Kraft Mac & Cheese Changed Its Recipe and Nobody Got Mad
Kraft Heinz is claiming it has pulled off a rare food industry coup: Almost no one noticed the quiet rollout of the company’s reformulated recipe for its iconic macaroni & cheese.
Kraft says it sold over 50 million boxes of the new recipe, which began to hit retail shelves in December, with very few people noticing the change. The new formula replaced artificial dyes with ingredients like paprika and turmeric to maintain the bright yellow color that the mac & cheese is known for. There are also no artificial flavors or preservatives in the new recipe.
“We knew the new product tasted just as good as the old, exactly in line with what fans had expected,” Greg Guidotti, vice president of meals at Kraft Heinz told Fortune. “We wanted fans to experience that new recipe for themselves without being prompted.”
Unlike other reformulations that have been widely touted by food and beverage executives, Kraft Heinz opted for a more subtle unveiling. Though it signaled last year that Kraft Mac & Cheese’s formula would change, it didn’t unveil the ad campaign or new labeling on boxes until after the change occurred. A new ad features former SportsCenter and The Daily Show anchor Craig Kilborn.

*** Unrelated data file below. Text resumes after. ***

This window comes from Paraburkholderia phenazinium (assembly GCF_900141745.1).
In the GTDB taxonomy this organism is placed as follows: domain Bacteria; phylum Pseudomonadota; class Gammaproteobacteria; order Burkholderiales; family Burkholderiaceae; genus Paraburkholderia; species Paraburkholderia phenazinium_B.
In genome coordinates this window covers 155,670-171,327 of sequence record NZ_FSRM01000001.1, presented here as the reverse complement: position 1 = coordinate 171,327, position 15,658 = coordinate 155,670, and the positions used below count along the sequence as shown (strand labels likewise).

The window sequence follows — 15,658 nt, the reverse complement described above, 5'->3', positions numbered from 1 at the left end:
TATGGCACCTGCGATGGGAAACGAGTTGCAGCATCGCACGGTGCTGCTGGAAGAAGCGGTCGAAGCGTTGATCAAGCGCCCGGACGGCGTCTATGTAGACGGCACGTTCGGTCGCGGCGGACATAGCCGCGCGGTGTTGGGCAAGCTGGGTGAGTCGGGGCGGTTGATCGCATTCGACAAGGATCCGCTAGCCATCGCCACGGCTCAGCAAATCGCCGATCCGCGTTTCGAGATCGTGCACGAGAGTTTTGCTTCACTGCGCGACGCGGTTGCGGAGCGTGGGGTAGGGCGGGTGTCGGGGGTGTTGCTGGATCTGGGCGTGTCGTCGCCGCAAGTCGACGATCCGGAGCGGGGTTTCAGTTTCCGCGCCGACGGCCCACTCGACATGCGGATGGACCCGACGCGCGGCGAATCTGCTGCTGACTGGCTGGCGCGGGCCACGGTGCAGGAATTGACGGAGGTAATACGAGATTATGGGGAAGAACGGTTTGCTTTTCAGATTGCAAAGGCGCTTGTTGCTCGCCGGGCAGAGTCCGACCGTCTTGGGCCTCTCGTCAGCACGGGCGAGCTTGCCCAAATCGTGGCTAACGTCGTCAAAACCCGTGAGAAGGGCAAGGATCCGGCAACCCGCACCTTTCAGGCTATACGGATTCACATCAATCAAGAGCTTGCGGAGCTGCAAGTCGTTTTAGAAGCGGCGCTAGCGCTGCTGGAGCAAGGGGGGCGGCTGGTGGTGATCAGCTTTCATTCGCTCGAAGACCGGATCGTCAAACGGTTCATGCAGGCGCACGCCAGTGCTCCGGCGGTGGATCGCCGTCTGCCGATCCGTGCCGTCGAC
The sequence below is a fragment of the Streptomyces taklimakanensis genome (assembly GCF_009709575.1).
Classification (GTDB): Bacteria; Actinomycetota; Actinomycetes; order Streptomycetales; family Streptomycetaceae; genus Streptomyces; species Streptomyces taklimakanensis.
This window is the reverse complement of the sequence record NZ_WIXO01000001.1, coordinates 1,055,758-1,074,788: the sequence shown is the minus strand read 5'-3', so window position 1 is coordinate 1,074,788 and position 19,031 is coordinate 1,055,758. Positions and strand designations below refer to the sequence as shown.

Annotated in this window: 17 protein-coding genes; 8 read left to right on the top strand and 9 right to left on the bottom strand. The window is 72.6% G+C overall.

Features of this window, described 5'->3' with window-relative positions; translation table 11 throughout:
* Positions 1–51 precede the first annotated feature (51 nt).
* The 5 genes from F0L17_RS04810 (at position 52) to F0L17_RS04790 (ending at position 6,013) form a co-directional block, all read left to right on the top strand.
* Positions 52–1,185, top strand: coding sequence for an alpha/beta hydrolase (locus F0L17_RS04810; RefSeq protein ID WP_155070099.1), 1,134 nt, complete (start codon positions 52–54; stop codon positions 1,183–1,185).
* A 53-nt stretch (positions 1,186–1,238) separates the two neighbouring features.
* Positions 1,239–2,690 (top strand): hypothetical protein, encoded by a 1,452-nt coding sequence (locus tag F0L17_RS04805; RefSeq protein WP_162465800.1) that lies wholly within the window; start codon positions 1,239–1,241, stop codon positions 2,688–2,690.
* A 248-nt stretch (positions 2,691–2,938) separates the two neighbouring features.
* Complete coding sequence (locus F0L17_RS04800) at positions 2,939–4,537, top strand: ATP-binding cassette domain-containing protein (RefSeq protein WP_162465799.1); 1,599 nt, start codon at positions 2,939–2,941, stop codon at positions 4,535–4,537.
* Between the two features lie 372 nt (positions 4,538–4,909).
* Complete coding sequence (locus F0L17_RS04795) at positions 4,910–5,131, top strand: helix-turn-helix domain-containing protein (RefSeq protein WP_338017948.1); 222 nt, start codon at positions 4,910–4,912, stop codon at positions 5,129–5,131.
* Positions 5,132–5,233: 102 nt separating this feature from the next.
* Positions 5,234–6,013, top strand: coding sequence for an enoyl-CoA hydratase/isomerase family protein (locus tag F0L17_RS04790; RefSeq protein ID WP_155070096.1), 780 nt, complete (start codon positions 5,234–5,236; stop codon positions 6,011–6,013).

The full campaign launches today, Kraft Heinz said.
The push is part of the $50 million additional investment in U.S. advertising that Kraft Heinz executives promised for this year. Chief operating officer Georges El-Zoghbi told analysts last month that the changes to the recipe were to ensure mac & cheese “is more relevant today than ever before.”
Kraft Mac & Cheese isn’t alone in facing challenges in the grocery store. Many legacy brands have sought to reformulate their iconic brands in a bid to meet changing interests in what consumers, in particular millennials, want. Other well-known brands that have undergone changes in recent years include Cheerios and Quaker Oats, which each now feature gluten-free options, and a reformulated Diet Pepsi.
Legacy brands like Kraft Mac & Cheese have found themselves threatened by upstarts like Annie’s, which is itself now owned by larger rival General Mills (GIS). Annie’s already says it’s boxed noodle products feature real cheese and no preservatives or artificial flavors. Now Kraft can aggressively make the same claims too.
Guidotti says Kraft Heinz is planning to target parents with young children, saying that’s a core group it feels it can lure back to the company’s new mac & cheese products.
“Consumers never want us to mess with the look or the taste of the product they love,” he says. “But if they can feel better about it because of the ingredients that are in it, that’s all for the better.”